Café Pier, a tiny new café on the north bank of the Thames in Chelsea, has an enviable location. Sitting at one of its handful of tables, you can look out across the river to Albert Bridge and Battersea Park, and beyond that to the revitalised London landmark Battersea Power Station. Dog walkers and couples stop by for coffee and toasted sandwiches, while joggers on the river path look on enviously as they pant past.
For most of its history, however, the building’s priorities lay in the other direction, on the main road. This is one of London’s historic cabmen’s shelters, the little huts dotted throughout the city to offer places for taxi drivers to stop, freshen up and get something to eat and drink. This one had fallen into disuse in recent decades, since the road became a red route and cabs could no longer park there while their drivers got their tea and sarnies. It has been revived by Melis Kurum, who has a day job in restaurant PR, and her friend Cem Kemahli.
‘We first spotted it on lockdown walks,’ she says. ‘So we’ve been thinking about it for a couple of years. We looked into it and found out that it was owned by the Cabmen’s Shelter Fund, so we reached out to them and they explained why it had closed. We were excited to put it back into public use.’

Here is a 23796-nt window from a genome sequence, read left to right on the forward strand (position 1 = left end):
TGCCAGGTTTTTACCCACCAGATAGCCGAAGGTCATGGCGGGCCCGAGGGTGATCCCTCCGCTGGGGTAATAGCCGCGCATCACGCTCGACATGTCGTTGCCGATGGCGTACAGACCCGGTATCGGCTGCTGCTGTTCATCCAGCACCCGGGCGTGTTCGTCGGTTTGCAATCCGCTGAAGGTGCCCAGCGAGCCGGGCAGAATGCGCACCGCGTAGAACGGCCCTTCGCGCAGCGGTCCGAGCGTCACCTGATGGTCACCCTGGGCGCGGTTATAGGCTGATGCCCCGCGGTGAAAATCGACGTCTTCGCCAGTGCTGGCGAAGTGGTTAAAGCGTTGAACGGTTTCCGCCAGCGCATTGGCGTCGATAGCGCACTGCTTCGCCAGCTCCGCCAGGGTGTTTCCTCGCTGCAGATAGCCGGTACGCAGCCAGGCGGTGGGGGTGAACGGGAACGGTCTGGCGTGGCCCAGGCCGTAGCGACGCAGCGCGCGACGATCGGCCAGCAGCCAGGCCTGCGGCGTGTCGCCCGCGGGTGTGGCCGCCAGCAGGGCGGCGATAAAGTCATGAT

The Heritage of London trust helped fund the restoration of the shelter, to get it in a position where it could be reoccupied, before Kuruk and Kemahli took over running the smart green-painted café. The new menu is short but appetising: toast with jam and butter, soft boiled egg and soldiers, focaccia sandwiches, bagels and toasties, with natural wines… which perhaps might not be so familiar to the original cab drivers.
At one stage there were dozens of these shelters around the capital. They started in the late 19th century, to provide ‘good and wholesome refreshments at moderate prices’ to the drivers of hansom cabs, which were horse-drawn at the time. Part of the motivation was to stop them from drinking so much on the job. There were strict rules about them: they could only be used by licensed drivers, and gambling, alcohol and swearing were all banned.
By 1914 there were 61, but by the end of the Second World War many had been damaged, and they continued to fall into disuse as motoring habits changed. Today only 13 remain, all north of the river, but the Café Pier is unique in being open to non-cabbies.
‘Everyone is surprised to see it back up,’ Kurum says. ‘It’s lovely to see people enjoying the shelter again after all these years.’ The customers have been mostly locals, but they’ve also had parties of schoolchildren, and curious foodies. There are plans to do pop-ups with chefs, to make the shelter more of a destination. They have even had a few cabbies down – although they have to park further away.